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Keywords:

  • hypoglycaemia;
  • insulin;
  • marathon running;
  • rhabdomyolysis;
  • type 1 diabetes

Diabet. Med. 27, 585–588 (2010)

Abstract

Background  Exercise-induced hypoglycaemia is common in people with insulin-treated diabetes and if severe can provoke neurological morbidity including coma and seizures. Depending on the duration and demands of the physical activity, various strategies can be used to limit the risk of hypoglycaemia with strenuous exercise. However, metabolic events occurring in the 48 h before the exercise can influence the risk and responses to exercise-induced hypoglycaemia.

Case report  A 27-year-old man with Type 1 diabetes suffered an episode of nocturnal hypoglycaemia which provoked a tonic-clonic seizure. Despite this he ran in a marathon the following day during which he collapsed with severe hypoglycaemia and a further associated seizure. He subsequently developed severe myalgia accompanied by a pronounced and persistent elevation of plasma creatine kinase, indicating rhabdomyolysis, and deranged liver function, suggestive of hypoxic hepatitis. The biochemical abnormalities and symptoms lasted for several weeks.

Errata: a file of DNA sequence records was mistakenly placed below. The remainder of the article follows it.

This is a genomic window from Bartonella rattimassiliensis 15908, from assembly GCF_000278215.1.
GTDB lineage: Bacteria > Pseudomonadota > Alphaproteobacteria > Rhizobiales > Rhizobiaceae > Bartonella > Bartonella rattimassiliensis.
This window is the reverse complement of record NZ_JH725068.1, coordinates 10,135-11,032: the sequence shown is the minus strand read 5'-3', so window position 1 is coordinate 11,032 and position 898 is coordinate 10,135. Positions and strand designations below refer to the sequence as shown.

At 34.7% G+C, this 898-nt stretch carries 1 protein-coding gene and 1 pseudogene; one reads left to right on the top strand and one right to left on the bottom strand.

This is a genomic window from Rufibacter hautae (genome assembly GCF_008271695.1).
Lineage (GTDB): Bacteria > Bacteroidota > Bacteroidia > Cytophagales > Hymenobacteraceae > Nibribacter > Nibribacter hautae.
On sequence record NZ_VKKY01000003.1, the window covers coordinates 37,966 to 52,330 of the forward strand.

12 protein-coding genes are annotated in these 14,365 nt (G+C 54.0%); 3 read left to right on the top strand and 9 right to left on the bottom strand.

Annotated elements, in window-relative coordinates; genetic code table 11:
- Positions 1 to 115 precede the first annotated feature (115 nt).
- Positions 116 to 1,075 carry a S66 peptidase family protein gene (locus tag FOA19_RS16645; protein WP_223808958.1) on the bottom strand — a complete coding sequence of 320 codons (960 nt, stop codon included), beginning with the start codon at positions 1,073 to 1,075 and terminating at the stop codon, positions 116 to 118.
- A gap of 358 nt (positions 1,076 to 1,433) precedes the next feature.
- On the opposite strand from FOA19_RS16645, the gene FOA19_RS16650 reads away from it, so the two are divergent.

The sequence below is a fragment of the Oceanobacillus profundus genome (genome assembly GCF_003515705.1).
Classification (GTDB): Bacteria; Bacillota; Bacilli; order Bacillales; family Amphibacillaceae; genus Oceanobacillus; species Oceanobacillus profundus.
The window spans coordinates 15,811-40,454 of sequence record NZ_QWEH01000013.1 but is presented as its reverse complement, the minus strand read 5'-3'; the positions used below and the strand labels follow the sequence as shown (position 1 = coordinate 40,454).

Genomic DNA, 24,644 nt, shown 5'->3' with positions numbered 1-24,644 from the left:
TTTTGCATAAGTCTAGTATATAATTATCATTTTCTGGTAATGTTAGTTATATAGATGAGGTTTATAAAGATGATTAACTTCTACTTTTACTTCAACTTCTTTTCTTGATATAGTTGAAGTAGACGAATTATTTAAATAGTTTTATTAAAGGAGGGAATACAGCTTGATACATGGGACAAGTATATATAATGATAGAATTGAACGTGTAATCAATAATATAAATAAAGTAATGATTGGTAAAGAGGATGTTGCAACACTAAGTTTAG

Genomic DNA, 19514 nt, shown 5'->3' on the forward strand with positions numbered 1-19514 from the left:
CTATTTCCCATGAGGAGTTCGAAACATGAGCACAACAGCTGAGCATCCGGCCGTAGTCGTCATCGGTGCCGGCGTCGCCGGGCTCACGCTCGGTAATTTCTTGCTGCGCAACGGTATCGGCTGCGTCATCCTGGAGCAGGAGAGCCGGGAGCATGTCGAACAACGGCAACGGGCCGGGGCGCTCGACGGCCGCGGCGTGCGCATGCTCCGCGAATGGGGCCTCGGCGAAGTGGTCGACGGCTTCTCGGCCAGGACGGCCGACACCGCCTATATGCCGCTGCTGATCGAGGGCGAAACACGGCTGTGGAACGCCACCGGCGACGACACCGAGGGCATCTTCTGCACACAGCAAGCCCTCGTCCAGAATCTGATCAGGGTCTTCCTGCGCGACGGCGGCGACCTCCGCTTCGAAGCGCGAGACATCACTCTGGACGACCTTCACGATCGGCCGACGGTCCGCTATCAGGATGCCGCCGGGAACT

Conclusions  The case highlights the dangers of intense and prolonged physical exercise following severe hypoglycaemia, demonstrating the risks of acute damage to skeletal muscle and to organs such as the liver, in addition to the risk of severe neuroglycopenia and the induction of seizures. The mechanisms underlying these problems are discussed. People with insulin-treated diabetes should be advised not to undertake prolonged intensive exercise after severe hypoglycaemia.